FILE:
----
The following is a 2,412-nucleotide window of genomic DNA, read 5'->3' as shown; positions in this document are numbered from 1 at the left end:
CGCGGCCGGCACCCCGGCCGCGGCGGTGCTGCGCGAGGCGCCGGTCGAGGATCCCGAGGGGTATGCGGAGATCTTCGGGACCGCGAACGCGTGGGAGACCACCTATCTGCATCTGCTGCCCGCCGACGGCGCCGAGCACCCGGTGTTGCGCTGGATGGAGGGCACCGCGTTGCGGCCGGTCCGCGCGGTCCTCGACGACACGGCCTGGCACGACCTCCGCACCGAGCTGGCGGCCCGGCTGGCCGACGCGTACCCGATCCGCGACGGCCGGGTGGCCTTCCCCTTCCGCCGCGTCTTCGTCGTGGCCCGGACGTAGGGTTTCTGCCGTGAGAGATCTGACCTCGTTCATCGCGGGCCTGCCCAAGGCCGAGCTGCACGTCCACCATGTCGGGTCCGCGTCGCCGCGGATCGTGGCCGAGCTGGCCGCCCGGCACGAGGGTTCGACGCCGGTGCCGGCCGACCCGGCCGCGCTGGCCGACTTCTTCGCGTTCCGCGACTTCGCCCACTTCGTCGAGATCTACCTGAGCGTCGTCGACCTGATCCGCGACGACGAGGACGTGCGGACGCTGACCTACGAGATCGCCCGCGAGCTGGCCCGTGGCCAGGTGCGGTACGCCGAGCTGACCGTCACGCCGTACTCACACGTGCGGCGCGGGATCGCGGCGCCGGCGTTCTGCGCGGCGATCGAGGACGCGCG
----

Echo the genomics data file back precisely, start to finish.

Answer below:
The following is a 2,412-nucleotide window of genomic DNA, read 5'->3' as shown; positions in this document are numbered from 1 at the left end:
CGCGGCCGGCACCCCGGCCGCGGCGGTGCTGCGCGAGGCGCCGGTCGAGGATCCCGAGGGGTATGCGGAGATCTTCGGGACCGCGAACGCGTGGGAGACCACCTATCTGCATCTGCTGCCCGCCGACGGCGCCGAGCACCCGGTGTTGCGCTGGATGGAGGGCACCGCGTTGCGGCCGGTCCGCGCGGTCCTCGACGACACGGCCTGGCACGACCTCCGCACCGAGCTGGCGGCCCGGCTGGCCGACGCGTACCCGATCCGCGACGGCCGGGTGGCCTTCCCCTTCCGCCGCGTCTTCGTCGTGGCCCGGACGTAGGGTTTCTGCCGTGAGAGATCTGACCTCGTTCATCGCGGGCCTGCCCAAGGCCGAGCTGCACGTCCACCATGTCGGGTCCGCGTCGCCGCGGATCGTGGCCGAGCTGGCCGCCCGGCACGAGGGTTCGACGCCGGTGCCGGCCGACCCGGCCGCGCTGGCCGACTTCTTCGCGTTCCGCGACTTCGCCCACTTCGTCGAGATCTACCTGAGCGTCGTCGACCTGATCCGCGACGACGAGGACGTGCGGACGCTGACCTACGAGATCGCCCGCGAGCTGGCCCGTGGCCAGGTGCGGTACGCCGAGCTGACCGTCACGCCGTACTCACACGTGCGGCGCGGGATCGCGGCGCCGGCGTTCTGCGCGGCGATCGAGGACGCGCG